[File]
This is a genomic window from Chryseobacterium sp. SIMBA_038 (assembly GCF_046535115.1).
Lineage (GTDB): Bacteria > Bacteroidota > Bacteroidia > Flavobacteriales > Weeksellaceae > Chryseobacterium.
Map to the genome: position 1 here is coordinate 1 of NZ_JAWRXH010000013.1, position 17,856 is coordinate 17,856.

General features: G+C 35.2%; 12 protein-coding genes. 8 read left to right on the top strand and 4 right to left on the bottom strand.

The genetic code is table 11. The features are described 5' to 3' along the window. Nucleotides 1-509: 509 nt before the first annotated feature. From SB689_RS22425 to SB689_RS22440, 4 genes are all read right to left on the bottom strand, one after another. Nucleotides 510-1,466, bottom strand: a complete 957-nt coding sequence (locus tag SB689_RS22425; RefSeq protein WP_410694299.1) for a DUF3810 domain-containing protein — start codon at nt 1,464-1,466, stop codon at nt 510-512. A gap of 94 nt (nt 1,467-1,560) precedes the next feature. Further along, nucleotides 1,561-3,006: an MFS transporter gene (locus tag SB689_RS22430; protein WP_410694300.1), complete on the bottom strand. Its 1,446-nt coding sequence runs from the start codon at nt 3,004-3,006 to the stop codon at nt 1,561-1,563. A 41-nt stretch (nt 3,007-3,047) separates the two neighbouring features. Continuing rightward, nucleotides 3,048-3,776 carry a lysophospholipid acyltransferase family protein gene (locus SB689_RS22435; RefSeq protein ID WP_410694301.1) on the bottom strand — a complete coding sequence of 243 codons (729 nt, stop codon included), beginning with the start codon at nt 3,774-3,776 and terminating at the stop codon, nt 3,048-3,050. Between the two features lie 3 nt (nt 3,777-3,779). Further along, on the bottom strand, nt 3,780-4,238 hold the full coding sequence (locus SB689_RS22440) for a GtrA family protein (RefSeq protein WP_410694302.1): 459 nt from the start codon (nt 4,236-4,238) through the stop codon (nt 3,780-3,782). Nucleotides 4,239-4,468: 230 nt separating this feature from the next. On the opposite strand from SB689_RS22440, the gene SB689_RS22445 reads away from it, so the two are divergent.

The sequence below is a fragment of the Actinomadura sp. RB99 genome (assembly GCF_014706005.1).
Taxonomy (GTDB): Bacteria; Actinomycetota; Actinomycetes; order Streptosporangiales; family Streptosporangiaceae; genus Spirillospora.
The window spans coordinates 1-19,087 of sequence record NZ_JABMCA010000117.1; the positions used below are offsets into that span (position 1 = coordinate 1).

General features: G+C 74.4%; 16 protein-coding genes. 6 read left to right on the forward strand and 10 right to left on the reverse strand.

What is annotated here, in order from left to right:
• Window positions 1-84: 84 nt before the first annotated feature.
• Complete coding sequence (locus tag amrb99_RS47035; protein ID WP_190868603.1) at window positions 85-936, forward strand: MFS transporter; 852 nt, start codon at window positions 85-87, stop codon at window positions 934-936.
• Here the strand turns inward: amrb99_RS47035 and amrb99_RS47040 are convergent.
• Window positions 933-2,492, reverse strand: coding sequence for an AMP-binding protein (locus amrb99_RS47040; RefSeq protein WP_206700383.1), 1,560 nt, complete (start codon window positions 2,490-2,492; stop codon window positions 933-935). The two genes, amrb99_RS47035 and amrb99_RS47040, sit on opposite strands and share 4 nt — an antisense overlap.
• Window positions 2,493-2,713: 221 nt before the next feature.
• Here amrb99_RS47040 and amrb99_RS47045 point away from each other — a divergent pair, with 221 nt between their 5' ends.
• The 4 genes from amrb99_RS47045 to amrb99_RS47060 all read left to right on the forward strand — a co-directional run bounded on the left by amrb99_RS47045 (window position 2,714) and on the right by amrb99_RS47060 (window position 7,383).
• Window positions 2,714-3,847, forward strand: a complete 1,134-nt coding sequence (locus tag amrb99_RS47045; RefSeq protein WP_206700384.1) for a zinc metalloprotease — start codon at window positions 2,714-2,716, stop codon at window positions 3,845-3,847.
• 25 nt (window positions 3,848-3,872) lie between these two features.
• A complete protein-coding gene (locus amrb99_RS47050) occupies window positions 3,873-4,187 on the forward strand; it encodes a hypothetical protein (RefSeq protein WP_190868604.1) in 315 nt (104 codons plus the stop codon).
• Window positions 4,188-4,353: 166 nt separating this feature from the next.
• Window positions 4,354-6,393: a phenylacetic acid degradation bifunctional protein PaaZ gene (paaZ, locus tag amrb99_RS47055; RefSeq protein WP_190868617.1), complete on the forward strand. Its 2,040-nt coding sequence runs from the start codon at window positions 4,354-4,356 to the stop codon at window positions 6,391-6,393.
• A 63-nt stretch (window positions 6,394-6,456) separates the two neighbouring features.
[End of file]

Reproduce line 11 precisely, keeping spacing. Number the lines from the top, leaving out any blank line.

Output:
• Window positions 1-84: 84 nt before the first annotated feature.